5. The low value TCR-trimming steps 162 of patterns 22 (FIG. 4), 161 of pattern 21 (FIG. 2) and 161,162 of patterns 21 and 22 (FIG. 5), are appropriate copper-nickel-gold plated, and therefore temperature sensitivities, have similar shape as the R-trimming steps and the cut and uncut elongated shunts and they are also suitable for TCR-trimmings in two directions without disturbing the linearization conditions of TCR-characteristic ##EQU14## 6. Trimming the finest R- and TCR-steps (17 and 16 of FIGS. 2, 4 and 5) by cutting, or e.g., soldering, appropriate shunts of path 19 is carried out while the resistor element is assembled, but the shunts' path 19 is bared. Only after final R and TCR-trimmings, the path regions are protected if necessary by removable hermetic material 64 and in the embodiment of FIG. 7, this material is also used for bonding the right side plate 34. It is very important to verify periodically the "sealed resistor element" and, in case of need, to remove the right side plate 34 and to bare place 19 for final R- and TCR-retrimmings.
7. Metal foil batches of a given curvature ratio: ##EQU15## are chosen so that their TCR slops S2 (To) and S1 (To) are zero or close to zero (FIG. 8), or their ratio ##EQU16## is close to ##EQU17## (FIG. 9), but, in any case, if the initial (before TCR-trimming) slope S(To) of the element is negative or positive in the given range, it is possible to effect TCR-trimming up to S=0 by cutting temperature sensitive steps or by soldering the cut steps. The surface sizes of the resistor element depends upon the rated power that should be dissipated, the quality and thickness of the used foils, the standard of the etching technology, and the required accuracy of the resistor element. But the sizes of basic patterns are preferred to be not less than 5 times that of the standard chips pattern i.e., approximately 21.8×24.4 mm (0.85×0.95").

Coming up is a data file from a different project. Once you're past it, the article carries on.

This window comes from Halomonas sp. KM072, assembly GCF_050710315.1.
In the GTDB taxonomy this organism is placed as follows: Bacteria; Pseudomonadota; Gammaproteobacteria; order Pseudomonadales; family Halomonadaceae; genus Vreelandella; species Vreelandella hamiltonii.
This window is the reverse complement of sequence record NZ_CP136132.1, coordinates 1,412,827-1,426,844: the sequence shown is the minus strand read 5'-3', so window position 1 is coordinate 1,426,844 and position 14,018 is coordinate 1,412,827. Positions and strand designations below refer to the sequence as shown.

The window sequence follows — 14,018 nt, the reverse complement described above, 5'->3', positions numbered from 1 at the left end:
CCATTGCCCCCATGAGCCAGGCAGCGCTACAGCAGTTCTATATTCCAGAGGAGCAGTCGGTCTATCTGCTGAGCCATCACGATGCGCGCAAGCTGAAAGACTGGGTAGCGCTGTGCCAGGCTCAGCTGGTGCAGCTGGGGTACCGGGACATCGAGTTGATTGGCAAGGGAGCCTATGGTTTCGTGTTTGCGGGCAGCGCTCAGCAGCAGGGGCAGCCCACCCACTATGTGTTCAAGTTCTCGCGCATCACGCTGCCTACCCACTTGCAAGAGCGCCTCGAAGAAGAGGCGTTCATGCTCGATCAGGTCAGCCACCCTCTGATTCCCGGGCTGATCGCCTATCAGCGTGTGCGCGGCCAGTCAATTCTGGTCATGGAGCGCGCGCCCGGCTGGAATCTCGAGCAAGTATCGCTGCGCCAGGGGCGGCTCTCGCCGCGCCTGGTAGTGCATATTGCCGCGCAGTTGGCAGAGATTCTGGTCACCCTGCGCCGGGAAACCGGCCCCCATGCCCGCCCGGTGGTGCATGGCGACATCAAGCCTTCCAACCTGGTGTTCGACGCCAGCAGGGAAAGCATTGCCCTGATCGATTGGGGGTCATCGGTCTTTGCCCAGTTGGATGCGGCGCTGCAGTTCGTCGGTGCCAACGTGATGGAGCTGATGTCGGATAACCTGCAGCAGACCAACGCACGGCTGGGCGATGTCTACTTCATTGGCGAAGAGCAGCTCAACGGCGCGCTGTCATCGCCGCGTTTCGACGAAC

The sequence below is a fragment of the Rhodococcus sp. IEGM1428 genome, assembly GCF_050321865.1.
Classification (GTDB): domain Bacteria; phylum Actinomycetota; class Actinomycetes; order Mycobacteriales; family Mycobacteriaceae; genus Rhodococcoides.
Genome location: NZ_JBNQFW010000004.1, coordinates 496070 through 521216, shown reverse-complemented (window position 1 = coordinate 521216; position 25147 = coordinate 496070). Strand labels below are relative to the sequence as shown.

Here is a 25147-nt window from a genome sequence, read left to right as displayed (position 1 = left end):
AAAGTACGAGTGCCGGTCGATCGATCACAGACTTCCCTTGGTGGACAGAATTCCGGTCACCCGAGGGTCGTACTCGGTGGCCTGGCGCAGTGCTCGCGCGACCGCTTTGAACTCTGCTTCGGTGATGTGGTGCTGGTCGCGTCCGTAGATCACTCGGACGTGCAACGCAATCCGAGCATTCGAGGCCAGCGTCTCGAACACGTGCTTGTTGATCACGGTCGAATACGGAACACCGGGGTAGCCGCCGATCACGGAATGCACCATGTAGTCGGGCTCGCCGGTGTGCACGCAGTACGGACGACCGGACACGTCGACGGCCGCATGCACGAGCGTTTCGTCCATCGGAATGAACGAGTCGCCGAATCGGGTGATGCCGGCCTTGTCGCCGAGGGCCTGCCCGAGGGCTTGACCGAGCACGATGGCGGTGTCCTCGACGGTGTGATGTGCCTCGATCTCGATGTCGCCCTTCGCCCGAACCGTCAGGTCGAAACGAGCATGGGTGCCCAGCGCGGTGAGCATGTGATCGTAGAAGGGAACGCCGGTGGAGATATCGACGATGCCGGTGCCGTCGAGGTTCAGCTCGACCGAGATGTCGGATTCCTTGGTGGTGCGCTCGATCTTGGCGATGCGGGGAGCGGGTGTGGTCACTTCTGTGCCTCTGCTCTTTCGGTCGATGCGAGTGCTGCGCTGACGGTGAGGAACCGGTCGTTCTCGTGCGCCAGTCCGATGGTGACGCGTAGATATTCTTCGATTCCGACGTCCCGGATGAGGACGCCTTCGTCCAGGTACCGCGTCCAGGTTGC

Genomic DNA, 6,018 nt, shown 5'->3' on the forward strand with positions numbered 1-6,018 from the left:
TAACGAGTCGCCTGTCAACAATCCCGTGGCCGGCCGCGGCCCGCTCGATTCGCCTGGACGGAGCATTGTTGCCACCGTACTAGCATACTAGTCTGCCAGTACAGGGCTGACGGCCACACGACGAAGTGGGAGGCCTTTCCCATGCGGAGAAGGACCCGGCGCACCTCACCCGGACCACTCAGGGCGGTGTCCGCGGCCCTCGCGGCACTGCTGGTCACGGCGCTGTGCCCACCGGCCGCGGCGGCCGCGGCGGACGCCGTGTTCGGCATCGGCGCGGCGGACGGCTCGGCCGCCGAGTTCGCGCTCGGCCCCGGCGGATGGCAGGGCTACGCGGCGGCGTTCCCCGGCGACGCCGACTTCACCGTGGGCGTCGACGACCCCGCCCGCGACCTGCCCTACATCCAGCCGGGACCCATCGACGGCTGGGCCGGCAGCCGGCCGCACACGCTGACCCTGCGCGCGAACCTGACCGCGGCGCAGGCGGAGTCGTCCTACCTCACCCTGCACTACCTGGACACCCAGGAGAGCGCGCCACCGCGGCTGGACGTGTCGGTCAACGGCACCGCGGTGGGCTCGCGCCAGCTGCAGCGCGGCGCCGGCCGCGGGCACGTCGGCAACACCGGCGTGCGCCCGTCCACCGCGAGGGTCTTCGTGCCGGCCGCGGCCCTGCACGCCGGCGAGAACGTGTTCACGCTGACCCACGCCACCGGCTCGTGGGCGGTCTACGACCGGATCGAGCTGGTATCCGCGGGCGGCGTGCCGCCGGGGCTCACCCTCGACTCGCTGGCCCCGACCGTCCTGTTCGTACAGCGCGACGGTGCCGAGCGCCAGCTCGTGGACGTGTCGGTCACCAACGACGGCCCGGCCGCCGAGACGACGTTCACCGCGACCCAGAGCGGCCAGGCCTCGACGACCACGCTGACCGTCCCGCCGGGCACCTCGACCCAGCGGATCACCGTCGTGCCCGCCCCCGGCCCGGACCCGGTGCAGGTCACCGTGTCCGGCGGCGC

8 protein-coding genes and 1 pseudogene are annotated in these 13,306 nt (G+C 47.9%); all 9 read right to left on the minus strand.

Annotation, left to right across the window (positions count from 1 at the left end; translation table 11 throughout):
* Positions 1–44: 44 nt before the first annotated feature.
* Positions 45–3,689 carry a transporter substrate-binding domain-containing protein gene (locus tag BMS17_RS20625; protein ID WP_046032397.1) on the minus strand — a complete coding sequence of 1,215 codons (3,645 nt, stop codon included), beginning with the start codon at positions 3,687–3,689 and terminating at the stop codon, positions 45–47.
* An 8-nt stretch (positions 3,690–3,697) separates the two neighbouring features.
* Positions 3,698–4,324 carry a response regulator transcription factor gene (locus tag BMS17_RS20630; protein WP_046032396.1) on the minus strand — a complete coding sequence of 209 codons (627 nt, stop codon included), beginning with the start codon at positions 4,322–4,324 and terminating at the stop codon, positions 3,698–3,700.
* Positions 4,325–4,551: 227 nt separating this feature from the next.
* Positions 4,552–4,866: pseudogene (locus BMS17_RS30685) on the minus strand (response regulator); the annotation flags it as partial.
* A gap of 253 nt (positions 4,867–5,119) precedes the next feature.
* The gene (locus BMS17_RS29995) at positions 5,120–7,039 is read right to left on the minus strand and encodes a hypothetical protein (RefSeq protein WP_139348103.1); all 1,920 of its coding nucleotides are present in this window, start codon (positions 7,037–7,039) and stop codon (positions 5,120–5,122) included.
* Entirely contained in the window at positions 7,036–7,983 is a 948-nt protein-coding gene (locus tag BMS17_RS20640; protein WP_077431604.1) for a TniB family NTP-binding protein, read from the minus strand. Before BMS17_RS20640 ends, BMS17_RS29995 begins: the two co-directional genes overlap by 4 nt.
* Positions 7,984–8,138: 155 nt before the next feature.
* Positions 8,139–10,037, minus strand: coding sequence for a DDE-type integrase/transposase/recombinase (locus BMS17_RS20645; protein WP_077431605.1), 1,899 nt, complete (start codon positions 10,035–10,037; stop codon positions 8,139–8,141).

The following sequence of production steps is preferred for assembling the resistor elements illustrated in FIGS. 3, 4, 7:
1. The plates of patterns 21 and 22 and their preliminary R and TCR test are prepared and suitable pairs of plates are selected for double-pattern resistor elements and appropriate coarse R1 -trimming of pattern 21 is carried out.
2. Two selected pairs of plates are bonded together so that the pattern 21 will be inside and pattern 22 - outside.
3. Coarse R2 -trimming of the pattern 22 is then effected.
4. The substrate 33 is bonded on the pattern 22 and a plate 34 to the left side of the sandwich (embodiment per FIG. 7).
5. TCR and final R-trimmings of the resistor element are effected.
6. The resistor element is then finally assembled.
Assembling the double-resistor element illustrated in FIG. 5 is carried out by approximately varying the above sequence of steps.
The foil thermal treatment, its lamination, its bonding to the substrates, the photo-etching technology, the copper-nickel-gold plating, the lead connections and so on, are preferably carried out in accordance with the best techniques which are generally known in this art. Of course, the sealed resistor element, and its parts and assembling must be carried out extremely carefully so as not to induce any sources of resistance deviation. Optimal selection of resistive foils, substrates, cements, hermetic materials, and patterns design should be taken in account.
The resistor element may be assembled also in the form of a dual resistor with ratio R1 :R2 for some network applications. It is preferable to use for this purpose two single (on one substrate) or double pattern resistor elements per FIG. 5 bonded together in a symmetrical manner between their greater substrates or by using common middle substrates with patterns on two sides.
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|U.S. Classification||338/314, 338/7, 338/309, 338/333, 338/254, 338/195|
|International Classification||H01C17/23, H01C17/232, H01C1/014|
|Cooperative Classification||H01C17/23, H01C1/014, H01C17/232|
|European Classification||H01C17/232, H01C1/014, H01C17/23|
|Mar 21, 1995||REMI||Maintenance fee reminder mailed|
|Aug 13, 1995||LAPS||Lapse for failure to pay maintenance fees|
|Oct 24, 1995||FP||Expired due to failure to pay maintenance fee|
Effective date: 19950816